Will E-Books Change How Our Homes Look?

Will E-Books Change How Our Homes Look?

Anna Hoffman
Sep 14, 2011

Did you guys see the news that IKEA is updating the Billy bookcase to make it less of a shelf for books and more a display case for objects? According to The Economist, the new shelves will be deeper, designed for coffee table books, vases, sculptures, etc., because consumers are no longer buying actual physical books.

Even I, a former Literature major who is obsessed with bookshelf organization, have started enjoying the bloodless download of electronic texts in lieu of the in-person bookstore hunt for the perfect read. My latest download is Gary Shteyngart's Super Sad True Love Story, a great read set in a not-so-distant dystopian future where the smell of paper books is reviled by the new generation, as we see when our 'hero' is on a plane:

I noticed that some of the first-class people were staring me down for having an open book. "Duder, that thing smells like wet socks," said the young jock next to me...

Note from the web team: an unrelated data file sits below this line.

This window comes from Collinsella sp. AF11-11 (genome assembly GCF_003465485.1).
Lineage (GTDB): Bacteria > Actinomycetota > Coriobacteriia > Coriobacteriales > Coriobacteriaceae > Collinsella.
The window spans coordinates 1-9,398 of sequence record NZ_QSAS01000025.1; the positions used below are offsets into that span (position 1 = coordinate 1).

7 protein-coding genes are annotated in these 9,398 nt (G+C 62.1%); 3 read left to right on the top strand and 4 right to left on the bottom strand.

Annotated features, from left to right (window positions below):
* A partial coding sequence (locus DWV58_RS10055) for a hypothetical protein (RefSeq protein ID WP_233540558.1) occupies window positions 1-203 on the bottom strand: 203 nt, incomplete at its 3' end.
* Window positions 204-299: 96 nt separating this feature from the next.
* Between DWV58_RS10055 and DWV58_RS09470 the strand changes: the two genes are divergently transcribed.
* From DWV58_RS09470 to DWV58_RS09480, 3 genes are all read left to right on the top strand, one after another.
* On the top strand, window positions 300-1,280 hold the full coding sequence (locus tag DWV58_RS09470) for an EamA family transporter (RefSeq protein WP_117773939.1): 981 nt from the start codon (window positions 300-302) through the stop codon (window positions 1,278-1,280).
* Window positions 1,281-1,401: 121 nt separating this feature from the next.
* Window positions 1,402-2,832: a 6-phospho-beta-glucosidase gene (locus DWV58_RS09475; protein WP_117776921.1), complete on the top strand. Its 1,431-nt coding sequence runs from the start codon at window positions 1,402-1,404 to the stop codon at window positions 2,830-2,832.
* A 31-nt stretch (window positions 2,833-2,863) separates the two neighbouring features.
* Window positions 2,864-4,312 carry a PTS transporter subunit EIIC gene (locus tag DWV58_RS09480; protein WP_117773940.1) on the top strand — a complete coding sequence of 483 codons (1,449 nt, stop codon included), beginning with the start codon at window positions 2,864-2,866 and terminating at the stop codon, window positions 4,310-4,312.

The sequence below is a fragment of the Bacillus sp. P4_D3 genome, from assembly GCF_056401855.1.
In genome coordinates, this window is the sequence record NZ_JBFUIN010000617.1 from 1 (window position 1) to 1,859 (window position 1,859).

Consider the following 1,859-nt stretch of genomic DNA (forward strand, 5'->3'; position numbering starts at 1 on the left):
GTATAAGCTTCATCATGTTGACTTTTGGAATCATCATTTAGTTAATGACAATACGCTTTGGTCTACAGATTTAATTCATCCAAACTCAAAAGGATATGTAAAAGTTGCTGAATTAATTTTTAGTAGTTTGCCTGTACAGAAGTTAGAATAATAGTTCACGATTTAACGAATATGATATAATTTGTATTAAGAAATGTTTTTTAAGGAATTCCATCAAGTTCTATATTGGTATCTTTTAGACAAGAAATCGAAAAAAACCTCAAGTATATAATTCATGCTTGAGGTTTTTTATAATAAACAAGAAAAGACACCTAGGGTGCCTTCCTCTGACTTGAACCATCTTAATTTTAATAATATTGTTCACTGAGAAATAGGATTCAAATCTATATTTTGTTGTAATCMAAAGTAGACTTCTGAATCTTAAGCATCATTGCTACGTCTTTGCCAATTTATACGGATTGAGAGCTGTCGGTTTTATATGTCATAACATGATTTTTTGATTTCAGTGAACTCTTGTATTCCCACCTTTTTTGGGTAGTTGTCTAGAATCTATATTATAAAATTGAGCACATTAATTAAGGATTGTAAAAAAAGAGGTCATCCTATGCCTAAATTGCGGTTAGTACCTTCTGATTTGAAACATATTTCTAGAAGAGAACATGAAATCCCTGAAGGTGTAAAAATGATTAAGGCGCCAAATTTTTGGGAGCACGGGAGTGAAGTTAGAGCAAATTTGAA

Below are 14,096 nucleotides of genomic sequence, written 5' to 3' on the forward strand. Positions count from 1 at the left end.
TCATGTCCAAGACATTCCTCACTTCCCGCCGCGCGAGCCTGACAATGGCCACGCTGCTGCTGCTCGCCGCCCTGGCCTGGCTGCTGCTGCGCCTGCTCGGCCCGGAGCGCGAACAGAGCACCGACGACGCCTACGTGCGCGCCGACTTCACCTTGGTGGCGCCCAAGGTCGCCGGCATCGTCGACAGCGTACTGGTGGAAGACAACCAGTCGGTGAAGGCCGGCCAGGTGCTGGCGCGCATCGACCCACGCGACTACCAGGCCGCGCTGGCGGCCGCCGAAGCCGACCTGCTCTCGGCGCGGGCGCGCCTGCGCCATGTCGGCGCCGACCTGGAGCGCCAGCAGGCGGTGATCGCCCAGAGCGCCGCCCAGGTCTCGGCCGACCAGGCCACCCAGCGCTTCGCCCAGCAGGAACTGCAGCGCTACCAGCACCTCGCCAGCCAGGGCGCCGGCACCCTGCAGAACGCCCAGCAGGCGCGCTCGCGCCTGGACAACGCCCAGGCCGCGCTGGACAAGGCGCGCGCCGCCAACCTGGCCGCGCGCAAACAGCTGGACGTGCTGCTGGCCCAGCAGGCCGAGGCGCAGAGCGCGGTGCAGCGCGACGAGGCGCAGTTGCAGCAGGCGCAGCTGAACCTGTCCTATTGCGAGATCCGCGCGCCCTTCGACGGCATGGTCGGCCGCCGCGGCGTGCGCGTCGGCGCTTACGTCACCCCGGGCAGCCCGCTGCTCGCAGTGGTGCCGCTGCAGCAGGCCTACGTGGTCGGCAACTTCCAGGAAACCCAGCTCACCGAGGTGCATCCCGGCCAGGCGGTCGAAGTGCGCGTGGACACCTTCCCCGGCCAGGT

I would dismiss this vision as laughable fiction, but Amazon now sells more e-books than physical paper books (again, according to the Economist). Are we in the middle of an enormous paradigm shift, or is it just a new balance between digital and analog?

On Apartment Therapy, we all tend to have lots of opinions about bookshelves, both their form and their function. As e-books become more prevalent, with Netflix-like models for 'renting' texts (coming soon from Amazon, per the Wall Street Journal), will you adapt your own bookshelves to reflect this change?

Image: Bethany Nauert / Warren & Mimi's Highly Personal Architectural Home

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